Note: Where available, the PDF/Word icon below is provided to view the complete and fully formatted document
 Download Full Day's HansardDownload Full Day's Hansard    View Or Save XMLView/Save XML

Previous Fragment    Next Fragment
Thursday, 22 May 1980
Page: 3078

Mr KATTER (Kennedy) -On behalf of the Standing Committee on Road Safety, I present the report of the Committee on alcohol, drugs and road safety, together with the transcript of evidence and extracts from the minutes of proceedings.

Ordered that the report be printed.

Mr KATTER -by leave-First of all, I would like to thank the secretariat staff and my Committee members. We were really put to the test on this occasion because, at the critical moment when we were about to produce this report, we lost the services of Frank Hinkley, who was then the Secretary to the Committee. His place was taken by Bill Mutton, who did a splendid job which was far beyond what one would have expected under the circumstances. He stepped in without having heard the evidence and without having been associated with the hearings. He was ably assisted by Kristin Ballard. I pay particular tribute to those two people and, in addition, to David South and Dr Joe Santamaria. Undoubtedly, members of the public at times say to themselves: 'How can a group of politicians be expert on road safety and in the critical involvement of that subject?' On all occasions while I have been on this Committee we have had the advantage of having not only consultants who were nationally equipped, but also consultants with an international reputation. They assisted the Committee in a very decisive manner.

This report was produced as part of a general investigation into human behaviour as it applies to road safety. The first term of reference which we have dealt with concerns alcohol and drugs. Driving under the influence of alcohol is the most important single factor contributing to serious road crashes; the statistics are horrifying. In 1979, 3,506 people were killed in road crashes in Australia. At least one-third of all adults killed-that is about 1,000 people in 1979- would have had a significant concentration of alcohol in their blood. Furthermore, many of those unaffected by alcohol would have been killed in crashes involving a driver who was affected by alcohol. Research suggests that alcohol is a factor in 50 per cent of crashes involving a fatality.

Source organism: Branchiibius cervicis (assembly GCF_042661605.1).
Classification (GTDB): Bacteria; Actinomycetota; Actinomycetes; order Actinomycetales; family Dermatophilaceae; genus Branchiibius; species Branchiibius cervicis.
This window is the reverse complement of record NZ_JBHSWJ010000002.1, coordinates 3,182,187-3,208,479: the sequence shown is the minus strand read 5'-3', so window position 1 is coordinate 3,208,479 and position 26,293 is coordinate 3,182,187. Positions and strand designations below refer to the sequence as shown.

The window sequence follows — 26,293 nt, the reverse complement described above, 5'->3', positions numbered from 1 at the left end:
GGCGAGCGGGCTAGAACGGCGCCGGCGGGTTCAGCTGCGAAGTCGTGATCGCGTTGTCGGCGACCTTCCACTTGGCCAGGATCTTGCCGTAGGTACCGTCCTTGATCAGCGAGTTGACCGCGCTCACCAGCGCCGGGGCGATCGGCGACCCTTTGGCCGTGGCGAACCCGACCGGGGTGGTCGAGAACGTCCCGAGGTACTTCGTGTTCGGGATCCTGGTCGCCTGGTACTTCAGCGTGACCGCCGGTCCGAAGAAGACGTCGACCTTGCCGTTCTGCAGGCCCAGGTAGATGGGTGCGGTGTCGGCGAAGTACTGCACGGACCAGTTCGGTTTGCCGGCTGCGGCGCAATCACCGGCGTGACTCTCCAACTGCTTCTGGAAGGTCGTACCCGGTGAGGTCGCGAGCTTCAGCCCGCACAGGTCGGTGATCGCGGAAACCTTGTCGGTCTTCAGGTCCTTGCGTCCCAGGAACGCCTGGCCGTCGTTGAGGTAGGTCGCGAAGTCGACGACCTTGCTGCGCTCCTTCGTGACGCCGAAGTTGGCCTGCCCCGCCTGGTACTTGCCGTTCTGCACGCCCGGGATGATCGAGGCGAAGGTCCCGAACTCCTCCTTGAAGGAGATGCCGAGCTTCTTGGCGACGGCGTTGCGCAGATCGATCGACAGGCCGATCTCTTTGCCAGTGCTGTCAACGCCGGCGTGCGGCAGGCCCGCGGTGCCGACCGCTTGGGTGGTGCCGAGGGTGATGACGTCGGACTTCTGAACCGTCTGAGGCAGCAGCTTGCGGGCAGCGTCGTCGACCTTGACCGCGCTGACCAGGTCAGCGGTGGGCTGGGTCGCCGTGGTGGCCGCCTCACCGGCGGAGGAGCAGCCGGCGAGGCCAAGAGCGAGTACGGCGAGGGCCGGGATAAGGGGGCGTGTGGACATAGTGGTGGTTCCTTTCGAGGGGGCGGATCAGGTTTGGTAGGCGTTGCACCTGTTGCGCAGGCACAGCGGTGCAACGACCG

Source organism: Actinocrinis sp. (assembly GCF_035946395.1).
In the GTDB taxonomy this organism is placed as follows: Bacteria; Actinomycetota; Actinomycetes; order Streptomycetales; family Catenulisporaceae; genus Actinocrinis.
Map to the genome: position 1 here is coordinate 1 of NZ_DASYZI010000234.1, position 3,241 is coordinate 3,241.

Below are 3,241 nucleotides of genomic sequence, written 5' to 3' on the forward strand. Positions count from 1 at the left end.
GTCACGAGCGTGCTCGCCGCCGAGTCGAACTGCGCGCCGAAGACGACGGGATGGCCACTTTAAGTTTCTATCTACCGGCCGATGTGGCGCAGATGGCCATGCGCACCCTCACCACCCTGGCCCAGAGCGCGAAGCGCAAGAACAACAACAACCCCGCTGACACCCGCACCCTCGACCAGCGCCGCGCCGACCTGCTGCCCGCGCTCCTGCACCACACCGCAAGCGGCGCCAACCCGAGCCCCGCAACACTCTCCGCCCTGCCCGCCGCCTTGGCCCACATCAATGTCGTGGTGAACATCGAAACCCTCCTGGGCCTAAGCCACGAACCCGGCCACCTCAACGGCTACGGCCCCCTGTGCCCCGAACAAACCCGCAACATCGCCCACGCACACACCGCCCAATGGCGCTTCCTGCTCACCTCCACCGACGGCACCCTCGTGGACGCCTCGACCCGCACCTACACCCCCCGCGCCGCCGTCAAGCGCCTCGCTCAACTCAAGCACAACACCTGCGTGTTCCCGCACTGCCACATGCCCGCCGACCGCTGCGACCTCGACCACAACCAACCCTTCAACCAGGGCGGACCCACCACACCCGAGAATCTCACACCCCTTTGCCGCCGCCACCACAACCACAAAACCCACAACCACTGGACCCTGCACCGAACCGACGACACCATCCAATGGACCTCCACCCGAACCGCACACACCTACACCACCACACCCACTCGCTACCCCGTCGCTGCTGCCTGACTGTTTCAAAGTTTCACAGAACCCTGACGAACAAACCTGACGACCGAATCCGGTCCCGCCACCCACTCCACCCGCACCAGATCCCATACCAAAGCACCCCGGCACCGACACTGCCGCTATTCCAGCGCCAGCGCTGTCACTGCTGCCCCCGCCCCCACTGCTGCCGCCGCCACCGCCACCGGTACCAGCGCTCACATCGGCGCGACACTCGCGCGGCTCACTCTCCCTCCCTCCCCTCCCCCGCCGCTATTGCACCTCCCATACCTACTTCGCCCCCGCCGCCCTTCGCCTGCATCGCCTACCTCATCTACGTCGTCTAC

In 1977 over 91,600 people were injured in more than 67,500 reported road crashes in Australia. In some 34 per cent of all road crashes resulting in personal injury at least one driver, rider or pedestrian would have had a significant blood alcohol content. Finally, this dismal record of statistics tells us that a survey in Adelaide has shown that overall 8.4 per cent of drivers surveyed had been drinking; 2.5 per cent of drivers had a blood alcohol content exceeding 0.05 grams per hundred millilitres and 1.6 per cent had a content exceeding 0.08 millilitres. In the period from 9 p.m. to 3 a.m. on Thursday, Friday and Saturday nights, 28.9 per cent had been drinking; 16.1 per cent had a blood alcohol content exceeding 0.05 grams per hundred millilitres and 1 1.7 per cent had a content exceeding 0.08 millilitres. That might sound a rather dry statistical record. One cannot dramatise them or bring them out in colour- except that the colour might be blood red. One cannot make the statistics something that would appeal to the nation. We want them to terrify the nation.